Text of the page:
As Spring Arrives, Locals Get More Active and Involved

As Spring Arrives, Locals Get More Active and Involved

ISSUE #49 – March 14, 2024

Editor’s Note

These past few days have surely created some spring fever! With temperatures reaching into the low 70s, it’s hard not to get excited for the warmer weather to come. Pushing the clocks forward last weekend has lengthened our days, and with the official Spring Equinox coming next week, there is a lot to look forward to.

In our March issue of Princeton Perspectives, As Spring Arrives, Locals Get More Active and Involved, we share a variety of things to get excited for, prepared for and to take part in this spring.

What are you most looking forward to when spring hits Princeton? This is what we asked locals in this month’s Pulse of Princeton. Watch our video to get a sense of some of the greatness the Princeton area offers as the seasons change. Read more…


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The Pulse of Princeton: What are you most looking forward to when spring hits Princeton?

Perspectives Revisited

How much should taxpayers pay towards schools? In November, we explained in the article What is the PPS Referendum and Who are the Board Candidates in the issue Elections 2023 – Details on Voting, Candidates & More! that 49% of your tax bill goes to Princeton Public Schools (PPS). Last year, PPS received increased funding from the state and still increased the school tax portion by 3.2%, up from the allowable 2% hike, by citing a healthcare waiver. It seems like a lot, but some districts still aren’t making ends meet and might be seeing their taxes raised even higher. District 16 Senator Andrew Zwicker is sponsor of a bill that, if passed, will allow some districts to approve a larger tax adjustment, a temporary measure intended to help underfunded schools. Even within the S2 school formula, which was created in 2018 to help underfunded schools, some districts can’t recover, unable to meet their mandated “fair share” and on the path to cutting essential things from their budgets. Zwicker has said it’s a measure needed to counter a longtime funding formula that isn’t working for several districts. Princeton is not losing money under S2, so should not expect to be part of this approved tax hike.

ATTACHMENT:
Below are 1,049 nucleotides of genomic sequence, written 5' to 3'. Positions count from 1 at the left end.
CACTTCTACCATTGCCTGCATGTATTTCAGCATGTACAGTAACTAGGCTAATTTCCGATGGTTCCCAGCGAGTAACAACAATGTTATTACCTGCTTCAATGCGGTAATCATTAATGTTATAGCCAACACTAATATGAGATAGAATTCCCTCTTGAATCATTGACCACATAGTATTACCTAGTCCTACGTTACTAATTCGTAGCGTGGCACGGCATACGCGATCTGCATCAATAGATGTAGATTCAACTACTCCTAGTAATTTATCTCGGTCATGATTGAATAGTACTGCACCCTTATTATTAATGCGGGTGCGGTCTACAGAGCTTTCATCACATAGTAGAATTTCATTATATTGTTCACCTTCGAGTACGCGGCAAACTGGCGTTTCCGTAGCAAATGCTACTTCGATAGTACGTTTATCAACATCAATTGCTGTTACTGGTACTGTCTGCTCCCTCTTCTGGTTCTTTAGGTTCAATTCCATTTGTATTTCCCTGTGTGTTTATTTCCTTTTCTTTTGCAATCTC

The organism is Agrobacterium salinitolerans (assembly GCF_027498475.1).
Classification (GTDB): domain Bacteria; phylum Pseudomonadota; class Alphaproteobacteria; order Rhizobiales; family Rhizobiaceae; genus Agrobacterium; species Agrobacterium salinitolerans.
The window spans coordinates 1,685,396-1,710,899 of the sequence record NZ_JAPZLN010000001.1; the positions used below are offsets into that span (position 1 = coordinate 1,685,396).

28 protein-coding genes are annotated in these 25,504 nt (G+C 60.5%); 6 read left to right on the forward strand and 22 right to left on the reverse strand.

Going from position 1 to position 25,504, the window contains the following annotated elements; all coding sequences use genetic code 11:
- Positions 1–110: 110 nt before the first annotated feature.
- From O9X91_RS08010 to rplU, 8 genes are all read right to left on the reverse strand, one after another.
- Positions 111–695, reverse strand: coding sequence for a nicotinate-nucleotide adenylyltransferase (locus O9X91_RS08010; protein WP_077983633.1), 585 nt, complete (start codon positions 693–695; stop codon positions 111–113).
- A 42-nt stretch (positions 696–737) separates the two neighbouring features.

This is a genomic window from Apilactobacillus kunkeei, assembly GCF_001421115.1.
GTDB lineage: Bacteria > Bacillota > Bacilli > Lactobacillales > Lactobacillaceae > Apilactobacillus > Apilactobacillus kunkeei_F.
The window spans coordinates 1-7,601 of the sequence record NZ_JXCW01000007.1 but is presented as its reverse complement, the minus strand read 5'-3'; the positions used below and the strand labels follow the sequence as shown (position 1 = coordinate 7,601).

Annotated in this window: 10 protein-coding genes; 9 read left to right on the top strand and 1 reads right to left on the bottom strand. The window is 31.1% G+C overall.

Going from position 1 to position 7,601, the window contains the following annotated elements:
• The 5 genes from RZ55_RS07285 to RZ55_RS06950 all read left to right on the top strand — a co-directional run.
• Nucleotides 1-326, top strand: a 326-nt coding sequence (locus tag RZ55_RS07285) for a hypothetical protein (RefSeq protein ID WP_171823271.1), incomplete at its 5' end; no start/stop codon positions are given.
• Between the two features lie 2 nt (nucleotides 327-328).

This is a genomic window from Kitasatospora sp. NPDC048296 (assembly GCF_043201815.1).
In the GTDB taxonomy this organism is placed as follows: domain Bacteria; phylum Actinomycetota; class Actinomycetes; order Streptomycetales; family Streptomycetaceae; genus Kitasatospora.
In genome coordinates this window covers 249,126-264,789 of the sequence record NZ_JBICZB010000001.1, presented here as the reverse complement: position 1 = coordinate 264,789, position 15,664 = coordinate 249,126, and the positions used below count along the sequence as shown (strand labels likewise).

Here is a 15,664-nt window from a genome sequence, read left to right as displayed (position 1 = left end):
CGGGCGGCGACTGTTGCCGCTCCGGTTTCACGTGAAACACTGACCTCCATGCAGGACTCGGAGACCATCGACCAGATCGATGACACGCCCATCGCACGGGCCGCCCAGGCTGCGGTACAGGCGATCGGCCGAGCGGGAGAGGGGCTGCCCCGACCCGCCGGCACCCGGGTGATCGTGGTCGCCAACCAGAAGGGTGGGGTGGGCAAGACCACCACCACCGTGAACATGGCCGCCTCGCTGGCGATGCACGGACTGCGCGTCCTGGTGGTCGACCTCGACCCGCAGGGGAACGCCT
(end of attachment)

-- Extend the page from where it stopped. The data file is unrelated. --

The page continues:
Need a new or replacement recycling bin? Mercer County has you covered. We taught you everything you need to know to recycle properly in the issue Local Realities and Personal Opportunities to Affect Environmental Concerns (Aug 2023). In the article Recycling in Mercer County – Everything you Always Wanted to Know we shared what is accepted for recycling and why it’s done that way. One more step that makes it easier for the county to collect recycling is by ensuring all residents are using the same bins. To do that, the county is making new bins available to anyone that needs. You can pick one up at The Mercer County Connection, Route-33 at the Acme Shopping Center in Hamilton or at 27 Harrison Street in Princeton. If you need more help, Princeton residents can always call your recycling coordinator at 609-688-2566.